Medical Liability Reforms Key to Texas Patient Access

 “Texas’ medical liability reforms have been nationally considered the gold standard for medical liability legislation,” said Governor Greg Abbott. “Tort reform has significantly reduced lawsuits and liability costs in our state and contributed greatly to the increasing number of doctors practicing in Texas.”

 

See the chart chronicling the biggest gainers and losers of obstetricains.

Texas continues to attract large number of new physicians

The Texas Medical Board received a record 5,717 new physician applications and licensed a near-record number of new doctors for the fiscal year that ended last month. The 4,514 new licensees are the second highest on record, eclipsed only by the 4,719 new doctors licensed a year ago.

Texas has approved more than 50,000 new physicians since the passage of lawsuit reforms 15 years ago. This equates to 1,283 more new licensees per year than occurred during the medical liability crisis years of 2000-2003.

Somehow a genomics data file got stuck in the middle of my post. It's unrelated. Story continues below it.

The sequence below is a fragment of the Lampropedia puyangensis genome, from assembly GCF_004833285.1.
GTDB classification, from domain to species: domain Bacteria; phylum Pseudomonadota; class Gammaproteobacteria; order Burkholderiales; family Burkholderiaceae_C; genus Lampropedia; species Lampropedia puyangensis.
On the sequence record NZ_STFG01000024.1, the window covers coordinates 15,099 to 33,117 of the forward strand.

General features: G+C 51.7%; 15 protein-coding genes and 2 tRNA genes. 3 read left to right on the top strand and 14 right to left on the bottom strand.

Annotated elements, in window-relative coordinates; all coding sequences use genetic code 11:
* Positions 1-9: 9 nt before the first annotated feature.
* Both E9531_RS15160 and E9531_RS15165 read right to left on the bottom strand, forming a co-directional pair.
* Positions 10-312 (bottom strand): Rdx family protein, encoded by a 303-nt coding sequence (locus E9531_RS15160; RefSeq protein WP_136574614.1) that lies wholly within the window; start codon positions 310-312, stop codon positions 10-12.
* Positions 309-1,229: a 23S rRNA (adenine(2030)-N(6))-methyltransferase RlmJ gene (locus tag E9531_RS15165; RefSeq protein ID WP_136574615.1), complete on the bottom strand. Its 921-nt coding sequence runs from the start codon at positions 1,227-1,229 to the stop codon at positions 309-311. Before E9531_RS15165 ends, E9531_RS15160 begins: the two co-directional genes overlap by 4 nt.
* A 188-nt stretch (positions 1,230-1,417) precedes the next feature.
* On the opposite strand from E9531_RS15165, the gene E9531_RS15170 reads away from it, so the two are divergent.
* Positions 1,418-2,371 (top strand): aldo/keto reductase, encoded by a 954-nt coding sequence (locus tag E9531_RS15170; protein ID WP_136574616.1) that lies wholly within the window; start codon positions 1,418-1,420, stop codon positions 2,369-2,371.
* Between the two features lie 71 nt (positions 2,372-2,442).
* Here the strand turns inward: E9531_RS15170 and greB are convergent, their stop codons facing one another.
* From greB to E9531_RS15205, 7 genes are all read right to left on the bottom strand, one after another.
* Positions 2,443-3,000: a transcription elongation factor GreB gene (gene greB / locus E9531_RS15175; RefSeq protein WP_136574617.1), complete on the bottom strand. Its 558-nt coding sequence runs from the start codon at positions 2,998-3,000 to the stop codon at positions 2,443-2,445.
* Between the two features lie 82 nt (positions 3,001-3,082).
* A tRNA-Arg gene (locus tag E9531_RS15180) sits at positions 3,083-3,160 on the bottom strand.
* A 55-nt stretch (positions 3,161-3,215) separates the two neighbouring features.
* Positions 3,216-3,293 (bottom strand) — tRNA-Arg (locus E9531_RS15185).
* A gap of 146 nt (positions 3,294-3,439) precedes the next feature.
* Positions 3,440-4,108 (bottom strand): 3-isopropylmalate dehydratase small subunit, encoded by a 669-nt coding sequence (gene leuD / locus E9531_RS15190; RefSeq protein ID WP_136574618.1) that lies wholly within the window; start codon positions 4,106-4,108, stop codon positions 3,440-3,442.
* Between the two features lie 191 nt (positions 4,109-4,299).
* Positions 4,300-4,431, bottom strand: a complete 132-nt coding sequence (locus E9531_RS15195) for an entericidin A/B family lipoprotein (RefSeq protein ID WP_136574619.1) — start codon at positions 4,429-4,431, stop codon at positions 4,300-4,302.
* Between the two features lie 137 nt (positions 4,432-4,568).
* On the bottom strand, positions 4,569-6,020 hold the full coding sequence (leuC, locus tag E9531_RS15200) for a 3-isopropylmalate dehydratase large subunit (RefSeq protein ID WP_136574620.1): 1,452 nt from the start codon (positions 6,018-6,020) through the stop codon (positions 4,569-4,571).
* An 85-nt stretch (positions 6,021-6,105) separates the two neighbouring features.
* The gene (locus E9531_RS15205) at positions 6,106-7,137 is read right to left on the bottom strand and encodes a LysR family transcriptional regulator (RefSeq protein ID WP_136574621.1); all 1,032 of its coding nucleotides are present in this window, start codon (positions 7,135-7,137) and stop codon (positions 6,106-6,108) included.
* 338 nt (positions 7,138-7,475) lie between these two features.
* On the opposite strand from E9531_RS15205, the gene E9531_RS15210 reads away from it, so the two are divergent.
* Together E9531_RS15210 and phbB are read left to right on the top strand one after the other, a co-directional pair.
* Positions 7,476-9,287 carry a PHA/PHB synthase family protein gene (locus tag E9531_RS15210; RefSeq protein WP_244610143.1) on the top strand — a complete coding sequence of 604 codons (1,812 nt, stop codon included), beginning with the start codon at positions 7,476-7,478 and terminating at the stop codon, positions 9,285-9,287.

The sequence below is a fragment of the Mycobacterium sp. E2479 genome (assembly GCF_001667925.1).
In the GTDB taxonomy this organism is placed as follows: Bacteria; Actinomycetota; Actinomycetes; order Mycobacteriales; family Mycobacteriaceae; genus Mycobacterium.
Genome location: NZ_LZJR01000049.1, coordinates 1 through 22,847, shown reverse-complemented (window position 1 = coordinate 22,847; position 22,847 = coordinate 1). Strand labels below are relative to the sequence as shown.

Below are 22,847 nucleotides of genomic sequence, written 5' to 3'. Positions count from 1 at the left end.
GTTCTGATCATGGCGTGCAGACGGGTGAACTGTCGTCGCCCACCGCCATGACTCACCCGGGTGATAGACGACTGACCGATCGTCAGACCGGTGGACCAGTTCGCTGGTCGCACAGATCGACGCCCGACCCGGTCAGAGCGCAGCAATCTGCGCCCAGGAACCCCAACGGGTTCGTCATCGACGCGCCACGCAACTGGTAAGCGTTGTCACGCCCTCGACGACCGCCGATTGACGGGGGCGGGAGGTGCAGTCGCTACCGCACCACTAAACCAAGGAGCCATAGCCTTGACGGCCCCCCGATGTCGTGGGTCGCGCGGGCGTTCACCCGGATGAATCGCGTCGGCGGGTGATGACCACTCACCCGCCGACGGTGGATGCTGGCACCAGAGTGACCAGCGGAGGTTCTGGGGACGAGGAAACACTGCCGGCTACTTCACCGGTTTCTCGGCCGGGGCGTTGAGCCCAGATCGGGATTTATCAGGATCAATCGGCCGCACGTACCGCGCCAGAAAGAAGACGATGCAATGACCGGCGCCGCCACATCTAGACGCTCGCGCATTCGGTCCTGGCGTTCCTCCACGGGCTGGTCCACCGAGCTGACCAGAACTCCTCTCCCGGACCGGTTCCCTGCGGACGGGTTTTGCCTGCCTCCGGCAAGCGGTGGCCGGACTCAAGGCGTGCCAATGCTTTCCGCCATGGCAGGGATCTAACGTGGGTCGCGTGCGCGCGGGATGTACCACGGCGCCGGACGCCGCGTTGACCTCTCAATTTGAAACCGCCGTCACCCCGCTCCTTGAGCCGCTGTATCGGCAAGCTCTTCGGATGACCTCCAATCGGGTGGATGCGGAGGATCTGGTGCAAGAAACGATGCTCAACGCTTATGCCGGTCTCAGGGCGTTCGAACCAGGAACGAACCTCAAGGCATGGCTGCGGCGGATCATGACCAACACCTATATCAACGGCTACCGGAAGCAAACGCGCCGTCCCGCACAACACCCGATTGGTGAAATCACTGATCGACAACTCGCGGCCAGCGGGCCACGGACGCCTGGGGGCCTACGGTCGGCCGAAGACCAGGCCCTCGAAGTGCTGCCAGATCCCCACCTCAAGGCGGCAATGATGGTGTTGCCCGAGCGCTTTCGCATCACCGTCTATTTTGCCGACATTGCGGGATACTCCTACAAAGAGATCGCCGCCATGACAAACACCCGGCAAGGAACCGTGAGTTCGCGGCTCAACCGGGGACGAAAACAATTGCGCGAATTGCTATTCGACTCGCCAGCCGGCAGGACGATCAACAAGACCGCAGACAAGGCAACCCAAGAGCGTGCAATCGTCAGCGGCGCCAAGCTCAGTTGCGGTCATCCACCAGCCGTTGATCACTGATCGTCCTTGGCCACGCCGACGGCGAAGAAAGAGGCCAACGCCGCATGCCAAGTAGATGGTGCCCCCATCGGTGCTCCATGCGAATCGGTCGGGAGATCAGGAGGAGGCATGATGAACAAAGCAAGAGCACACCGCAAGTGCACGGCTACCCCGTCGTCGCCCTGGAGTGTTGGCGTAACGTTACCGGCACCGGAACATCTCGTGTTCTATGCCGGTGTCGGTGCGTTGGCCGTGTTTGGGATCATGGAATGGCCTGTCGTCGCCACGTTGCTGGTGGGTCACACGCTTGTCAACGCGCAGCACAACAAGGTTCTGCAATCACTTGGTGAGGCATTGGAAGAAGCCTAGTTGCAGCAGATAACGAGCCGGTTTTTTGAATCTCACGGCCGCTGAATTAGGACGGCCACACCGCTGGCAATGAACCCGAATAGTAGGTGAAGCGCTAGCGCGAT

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A fear of lawsuits really does seem to result in extra medical tests

New York Times

July 23, 2018

Doctors are known for complaining about how the malpractice systems adds costs. But it has been hard to prove, until now.

Researchers from Duke and M.I.T. found the possibility of a lawsuit increased the intensity of health care that patients received by about 5 percent –and that those patients who get the extra cost were no better off.

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EMPLOYMENT PROTECTIONS PRESERVED IN LANDMARK COURT RULING